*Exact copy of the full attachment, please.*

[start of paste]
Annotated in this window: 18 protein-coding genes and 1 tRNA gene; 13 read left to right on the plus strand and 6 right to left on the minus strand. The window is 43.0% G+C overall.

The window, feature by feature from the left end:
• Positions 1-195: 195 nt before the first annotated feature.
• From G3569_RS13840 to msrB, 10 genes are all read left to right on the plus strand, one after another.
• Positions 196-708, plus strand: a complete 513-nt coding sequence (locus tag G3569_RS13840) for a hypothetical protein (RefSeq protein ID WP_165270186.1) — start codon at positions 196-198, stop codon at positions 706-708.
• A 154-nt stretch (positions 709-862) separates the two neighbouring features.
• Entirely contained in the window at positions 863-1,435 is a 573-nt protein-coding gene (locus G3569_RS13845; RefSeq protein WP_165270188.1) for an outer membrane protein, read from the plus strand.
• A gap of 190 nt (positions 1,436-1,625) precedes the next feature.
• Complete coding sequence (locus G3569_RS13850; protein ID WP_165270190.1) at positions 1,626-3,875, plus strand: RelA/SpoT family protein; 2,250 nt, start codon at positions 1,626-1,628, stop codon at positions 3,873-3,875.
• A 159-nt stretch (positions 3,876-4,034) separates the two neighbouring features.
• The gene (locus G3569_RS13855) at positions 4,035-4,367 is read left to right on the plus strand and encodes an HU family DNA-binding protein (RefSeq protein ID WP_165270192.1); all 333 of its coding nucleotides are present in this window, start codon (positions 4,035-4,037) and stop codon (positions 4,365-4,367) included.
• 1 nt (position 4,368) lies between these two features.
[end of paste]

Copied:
Annotated in this window: 18 protein-coding genes and 1 tRNA gene; 13 read left to right on the plus strand and 6 right to left on the minus strand. The window is 43.0% G+C overall.

The window, feature by feature from the left end:
• Positions 1-195: 195 nt before the first annotated feature.
• From G3569_RS13840 to msrB, 10 genes are all read left to right on the plus strand, one after another.
• Positions 196-708, plus strand: a complete 513-nt coding sequence (locus tag G3569_RS13840) for a hypothetical protein (RefSeq protein ID WP_165270186.1) — start codon at positions 196-198, stop codon at positions 706-708.
• A 154-nt stretch (positions 709-862) separates the two neighbouring features.
• Entirely contained in the window at positions 863-1,435 is a 573-nt protein-coding gene (locus G3569_RS13845; RefSeq protein WP_165270188.1) for an outer membrane protein, read from the plus strand.
• A gap of 190 nt (positions 1,436-1,625) precedes the next feature.
• Complete coding sequence (locus G3569_RS13850; protein ID WP_165270190.1) at positions 1,626-3,875, plus strand: RelA/SpoT family protein; 2,250 nt, start codon at positions 1,626-1,628, stop codon at positions 3,873-3,875.
• A 159-nt stretch (positions 3,876-4,034) separates the two neighbouring features.
• The gene (locus G3569_RS13855) at positions 4,035-4,367 is read left to right on the plus strand and encodes an HU family DNA-binding protein (RefSeq protein ID WP_165270192.1); all 333 of its coding nucleotides are present in this window, start codon (positions 4,035-4,037) and stop codon (positions 4,365-4,367) included.
• 1 nt (position 4,368) lies between these two features.